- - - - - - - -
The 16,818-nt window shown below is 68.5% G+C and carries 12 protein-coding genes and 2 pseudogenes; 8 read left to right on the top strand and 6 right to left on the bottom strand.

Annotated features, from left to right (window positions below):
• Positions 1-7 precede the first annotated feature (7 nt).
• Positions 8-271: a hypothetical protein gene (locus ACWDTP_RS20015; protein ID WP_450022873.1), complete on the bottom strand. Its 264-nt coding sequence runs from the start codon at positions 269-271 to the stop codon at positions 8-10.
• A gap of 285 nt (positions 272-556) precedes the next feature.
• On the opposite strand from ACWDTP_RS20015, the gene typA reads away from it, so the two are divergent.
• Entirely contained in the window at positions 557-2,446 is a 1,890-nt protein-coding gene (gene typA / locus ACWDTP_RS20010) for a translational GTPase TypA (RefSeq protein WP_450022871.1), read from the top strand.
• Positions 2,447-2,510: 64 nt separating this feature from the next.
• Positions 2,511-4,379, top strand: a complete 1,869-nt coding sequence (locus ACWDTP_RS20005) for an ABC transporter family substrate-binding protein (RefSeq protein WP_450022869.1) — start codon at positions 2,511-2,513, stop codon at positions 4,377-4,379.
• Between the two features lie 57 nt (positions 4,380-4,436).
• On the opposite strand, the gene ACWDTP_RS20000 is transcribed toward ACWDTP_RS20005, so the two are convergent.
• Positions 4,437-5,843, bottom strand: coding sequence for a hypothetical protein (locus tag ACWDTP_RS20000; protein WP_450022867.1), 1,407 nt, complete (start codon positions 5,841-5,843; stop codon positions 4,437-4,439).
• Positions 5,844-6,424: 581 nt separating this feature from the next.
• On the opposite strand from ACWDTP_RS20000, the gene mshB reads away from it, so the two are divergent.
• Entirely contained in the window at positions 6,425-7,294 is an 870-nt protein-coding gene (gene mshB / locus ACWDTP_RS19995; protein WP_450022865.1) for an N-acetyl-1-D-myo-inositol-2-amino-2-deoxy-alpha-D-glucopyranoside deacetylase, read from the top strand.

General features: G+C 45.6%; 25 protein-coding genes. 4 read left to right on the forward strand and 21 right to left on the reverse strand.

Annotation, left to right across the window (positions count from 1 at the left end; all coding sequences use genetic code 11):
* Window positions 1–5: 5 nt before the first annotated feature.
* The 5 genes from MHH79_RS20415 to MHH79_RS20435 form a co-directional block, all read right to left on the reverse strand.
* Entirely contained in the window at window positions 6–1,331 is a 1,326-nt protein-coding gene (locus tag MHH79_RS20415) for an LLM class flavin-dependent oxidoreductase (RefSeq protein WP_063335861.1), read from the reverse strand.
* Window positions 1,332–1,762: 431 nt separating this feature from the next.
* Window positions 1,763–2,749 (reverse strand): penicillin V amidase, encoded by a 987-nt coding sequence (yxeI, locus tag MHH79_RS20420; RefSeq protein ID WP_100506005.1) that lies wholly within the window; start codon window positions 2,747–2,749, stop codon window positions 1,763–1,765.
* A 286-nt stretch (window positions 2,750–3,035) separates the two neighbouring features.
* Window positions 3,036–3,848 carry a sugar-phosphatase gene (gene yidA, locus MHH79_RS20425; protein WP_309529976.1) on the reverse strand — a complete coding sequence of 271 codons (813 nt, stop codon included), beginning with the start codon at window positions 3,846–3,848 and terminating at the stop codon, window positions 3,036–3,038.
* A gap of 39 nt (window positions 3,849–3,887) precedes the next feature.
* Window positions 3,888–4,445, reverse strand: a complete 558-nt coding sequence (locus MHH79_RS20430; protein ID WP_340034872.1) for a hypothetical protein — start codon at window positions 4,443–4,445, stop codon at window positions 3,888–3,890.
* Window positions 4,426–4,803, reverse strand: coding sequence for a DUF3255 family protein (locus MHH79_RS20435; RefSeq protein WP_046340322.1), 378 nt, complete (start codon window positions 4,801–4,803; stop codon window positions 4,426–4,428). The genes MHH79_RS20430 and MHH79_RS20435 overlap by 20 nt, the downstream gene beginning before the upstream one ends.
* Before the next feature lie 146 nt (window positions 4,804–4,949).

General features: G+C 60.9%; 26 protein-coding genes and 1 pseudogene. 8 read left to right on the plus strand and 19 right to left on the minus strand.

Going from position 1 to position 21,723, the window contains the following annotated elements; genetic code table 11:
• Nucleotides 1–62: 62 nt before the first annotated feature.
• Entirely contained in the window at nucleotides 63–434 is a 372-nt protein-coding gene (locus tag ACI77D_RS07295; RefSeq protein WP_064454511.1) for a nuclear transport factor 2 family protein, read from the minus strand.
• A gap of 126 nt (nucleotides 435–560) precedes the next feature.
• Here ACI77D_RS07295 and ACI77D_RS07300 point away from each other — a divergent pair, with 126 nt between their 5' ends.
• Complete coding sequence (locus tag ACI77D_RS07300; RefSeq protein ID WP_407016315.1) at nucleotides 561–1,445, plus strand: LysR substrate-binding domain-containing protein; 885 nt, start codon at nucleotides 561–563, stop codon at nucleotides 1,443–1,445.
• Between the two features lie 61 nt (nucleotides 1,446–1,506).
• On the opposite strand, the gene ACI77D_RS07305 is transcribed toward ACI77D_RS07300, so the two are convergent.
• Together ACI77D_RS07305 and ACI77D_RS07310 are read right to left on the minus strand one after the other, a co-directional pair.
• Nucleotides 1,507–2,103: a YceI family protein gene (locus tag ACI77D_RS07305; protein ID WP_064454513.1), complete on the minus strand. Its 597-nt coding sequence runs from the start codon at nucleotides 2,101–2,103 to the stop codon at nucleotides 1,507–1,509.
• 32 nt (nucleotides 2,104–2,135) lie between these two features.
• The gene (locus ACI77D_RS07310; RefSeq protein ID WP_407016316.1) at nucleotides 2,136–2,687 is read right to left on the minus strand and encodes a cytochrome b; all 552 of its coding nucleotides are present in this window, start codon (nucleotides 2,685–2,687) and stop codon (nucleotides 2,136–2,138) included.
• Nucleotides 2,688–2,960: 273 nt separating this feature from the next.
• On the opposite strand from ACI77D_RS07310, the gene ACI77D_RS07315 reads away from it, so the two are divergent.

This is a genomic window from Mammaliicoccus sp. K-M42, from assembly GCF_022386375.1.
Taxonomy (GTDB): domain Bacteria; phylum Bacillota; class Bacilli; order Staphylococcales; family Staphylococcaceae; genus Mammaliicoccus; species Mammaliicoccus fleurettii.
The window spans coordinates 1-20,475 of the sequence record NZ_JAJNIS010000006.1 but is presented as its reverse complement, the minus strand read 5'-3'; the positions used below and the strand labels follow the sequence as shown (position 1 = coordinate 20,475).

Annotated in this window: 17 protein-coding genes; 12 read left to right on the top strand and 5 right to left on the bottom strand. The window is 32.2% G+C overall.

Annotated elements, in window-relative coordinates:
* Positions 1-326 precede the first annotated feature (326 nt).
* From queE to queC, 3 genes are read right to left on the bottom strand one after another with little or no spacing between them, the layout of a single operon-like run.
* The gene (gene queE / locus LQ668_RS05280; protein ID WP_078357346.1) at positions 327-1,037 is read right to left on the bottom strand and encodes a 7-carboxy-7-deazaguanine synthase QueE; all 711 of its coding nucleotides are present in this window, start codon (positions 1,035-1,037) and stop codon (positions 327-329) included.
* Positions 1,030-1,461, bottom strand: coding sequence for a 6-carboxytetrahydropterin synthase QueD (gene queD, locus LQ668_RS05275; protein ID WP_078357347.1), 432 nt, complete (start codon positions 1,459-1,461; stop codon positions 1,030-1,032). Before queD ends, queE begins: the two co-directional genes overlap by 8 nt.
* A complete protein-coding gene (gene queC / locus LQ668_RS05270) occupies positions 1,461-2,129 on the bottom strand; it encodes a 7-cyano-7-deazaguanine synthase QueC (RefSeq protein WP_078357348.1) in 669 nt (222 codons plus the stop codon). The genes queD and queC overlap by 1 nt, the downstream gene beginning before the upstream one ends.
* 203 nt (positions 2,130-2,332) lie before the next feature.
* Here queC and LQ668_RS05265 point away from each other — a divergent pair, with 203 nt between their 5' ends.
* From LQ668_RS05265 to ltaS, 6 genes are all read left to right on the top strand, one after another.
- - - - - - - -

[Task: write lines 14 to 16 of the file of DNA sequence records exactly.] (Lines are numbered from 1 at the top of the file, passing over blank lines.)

• On the opposite strand from ACWDTP_RS20000, the gene mshB reads away from it, so the two are divergent.
• Entirely contained in the window at positions 6,425-7,294 is an 870-nt protein-coding gene (gene mshB / locus ACWDTP_RS19995; protein WP_450022865.1) for an N-acetyl-1-D-myo-inositol-2-amino-2-deoxy-alpha-D-glucopyranoside deacetylase, read from the top strand.

General features: G+C 45.6%; 25 protein-coding genes. 4 read left to right on the forward strand and 21 right to left on the reverse strand.